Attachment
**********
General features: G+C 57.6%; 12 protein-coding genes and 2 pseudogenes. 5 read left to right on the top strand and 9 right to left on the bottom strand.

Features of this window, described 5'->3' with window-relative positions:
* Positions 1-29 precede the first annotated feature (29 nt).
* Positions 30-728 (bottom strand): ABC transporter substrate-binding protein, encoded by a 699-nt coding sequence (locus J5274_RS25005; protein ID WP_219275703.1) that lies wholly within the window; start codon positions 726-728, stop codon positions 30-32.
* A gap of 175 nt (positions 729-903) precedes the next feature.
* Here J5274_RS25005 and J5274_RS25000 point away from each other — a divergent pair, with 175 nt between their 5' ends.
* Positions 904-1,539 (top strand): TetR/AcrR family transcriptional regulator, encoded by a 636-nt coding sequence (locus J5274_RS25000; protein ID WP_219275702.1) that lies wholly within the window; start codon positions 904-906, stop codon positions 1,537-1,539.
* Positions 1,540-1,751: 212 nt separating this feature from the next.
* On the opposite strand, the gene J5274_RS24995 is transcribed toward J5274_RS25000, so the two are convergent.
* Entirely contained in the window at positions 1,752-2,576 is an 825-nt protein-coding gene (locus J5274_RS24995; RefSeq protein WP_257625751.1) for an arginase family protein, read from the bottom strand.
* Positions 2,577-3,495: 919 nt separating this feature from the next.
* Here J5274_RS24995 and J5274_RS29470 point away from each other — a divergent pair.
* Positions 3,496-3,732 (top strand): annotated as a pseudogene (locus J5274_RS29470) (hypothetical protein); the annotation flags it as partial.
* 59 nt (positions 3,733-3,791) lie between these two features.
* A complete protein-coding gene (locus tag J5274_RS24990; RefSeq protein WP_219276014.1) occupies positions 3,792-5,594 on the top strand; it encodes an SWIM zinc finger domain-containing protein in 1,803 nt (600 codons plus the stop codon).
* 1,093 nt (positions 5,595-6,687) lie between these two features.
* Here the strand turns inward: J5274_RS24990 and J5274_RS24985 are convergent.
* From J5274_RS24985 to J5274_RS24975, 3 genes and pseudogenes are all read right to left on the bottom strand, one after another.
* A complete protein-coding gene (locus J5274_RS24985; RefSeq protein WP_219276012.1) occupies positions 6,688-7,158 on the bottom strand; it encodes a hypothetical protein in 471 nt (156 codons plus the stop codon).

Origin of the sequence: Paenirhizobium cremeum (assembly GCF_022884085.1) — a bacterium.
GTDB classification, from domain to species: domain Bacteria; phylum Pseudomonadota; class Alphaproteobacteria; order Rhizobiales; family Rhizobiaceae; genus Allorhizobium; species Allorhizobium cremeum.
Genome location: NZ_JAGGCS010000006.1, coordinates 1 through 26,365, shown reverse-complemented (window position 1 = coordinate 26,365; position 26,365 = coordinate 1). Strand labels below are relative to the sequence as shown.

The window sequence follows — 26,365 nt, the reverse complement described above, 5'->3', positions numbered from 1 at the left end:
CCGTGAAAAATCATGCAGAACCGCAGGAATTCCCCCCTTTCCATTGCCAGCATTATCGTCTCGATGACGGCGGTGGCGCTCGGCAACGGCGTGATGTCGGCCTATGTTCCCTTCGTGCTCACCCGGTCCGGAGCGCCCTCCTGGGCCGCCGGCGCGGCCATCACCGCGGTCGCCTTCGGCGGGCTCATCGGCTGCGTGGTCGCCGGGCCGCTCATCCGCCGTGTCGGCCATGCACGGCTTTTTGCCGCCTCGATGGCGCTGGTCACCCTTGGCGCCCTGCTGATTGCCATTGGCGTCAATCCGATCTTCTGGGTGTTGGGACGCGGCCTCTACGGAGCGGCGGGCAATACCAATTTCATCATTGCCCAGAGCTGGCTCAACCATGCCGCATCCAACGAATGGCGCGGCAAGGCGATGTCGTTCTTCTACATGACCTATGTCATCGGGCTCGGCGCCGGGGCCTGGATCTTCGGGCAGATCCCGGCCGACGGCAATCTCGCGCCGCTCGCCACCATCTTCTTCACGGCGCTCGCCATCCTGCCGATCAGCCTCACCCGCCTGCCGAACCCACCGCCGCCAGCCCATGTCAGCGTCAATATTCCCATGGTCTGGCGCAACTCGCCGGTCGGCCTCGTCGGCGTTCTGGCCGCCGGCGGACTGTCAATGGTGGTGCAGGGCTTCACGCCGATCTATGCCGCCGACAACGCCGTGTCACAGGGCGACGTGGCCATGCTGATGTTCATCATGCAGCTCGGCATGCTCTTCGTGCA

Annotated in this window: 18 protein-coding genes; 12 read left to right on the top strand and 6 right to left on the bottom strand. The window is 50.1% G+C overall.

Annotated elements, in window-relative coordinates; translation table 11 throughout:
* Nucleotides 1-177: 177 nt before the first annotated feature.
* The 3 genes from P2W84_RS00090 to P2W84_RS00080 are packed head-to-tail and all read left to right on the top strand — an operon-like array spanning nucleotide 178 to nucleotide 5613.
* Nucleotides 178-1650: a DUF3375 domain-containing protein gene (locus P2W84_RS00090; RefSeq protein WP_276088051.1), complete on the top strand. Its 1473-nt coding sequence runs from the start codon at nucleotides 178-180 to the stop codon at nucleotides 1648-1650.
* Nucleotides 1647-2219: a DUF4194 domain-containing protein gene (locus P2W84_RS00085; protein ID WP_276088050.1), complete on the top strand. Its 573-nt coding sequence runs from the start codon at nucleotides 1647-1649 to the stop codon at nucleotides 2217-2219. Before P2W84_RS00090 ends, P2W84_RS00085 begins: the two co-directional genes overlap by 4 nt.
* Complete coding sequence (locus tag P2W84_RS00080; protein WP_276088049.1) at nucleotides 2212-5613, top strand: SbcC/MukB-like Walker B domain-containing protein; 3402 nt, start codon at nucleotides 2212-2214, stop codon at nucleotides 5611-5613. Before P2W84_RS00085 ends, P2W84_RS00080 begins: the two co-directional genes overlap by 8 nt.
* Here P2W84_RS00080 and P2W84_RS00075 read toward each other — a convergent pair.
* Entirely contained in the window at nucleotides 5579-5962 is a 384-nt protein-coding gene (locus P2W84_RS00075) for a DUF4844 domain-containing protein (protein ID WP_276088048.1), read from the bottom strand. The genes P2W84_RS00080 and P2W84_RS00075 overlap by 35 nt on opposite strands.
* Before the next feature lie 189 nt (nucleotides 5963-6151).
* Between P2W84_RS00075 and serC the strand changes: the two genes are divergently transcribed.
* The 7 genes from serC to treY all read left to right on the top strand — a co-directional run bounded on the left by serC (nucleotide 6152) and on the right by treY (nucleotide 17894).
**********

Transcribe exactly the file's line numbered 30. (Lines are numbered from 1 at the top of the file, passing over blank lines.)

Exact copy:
* Nucleotides 1647-2219: a DUF4194 domain-containing protein gene (locus P2W84_RS00085; protein ID WP_276088050.1), complete on the top strand. Its 573-nt coding sequence runs from the start codon at nucleotides 1647-1649 to the stop codon at nucleotides 2217-2219. Before P2W84_RS00090 ends, P2W84_RS00085 begins: the two co-directional genes overlap by 4 nt.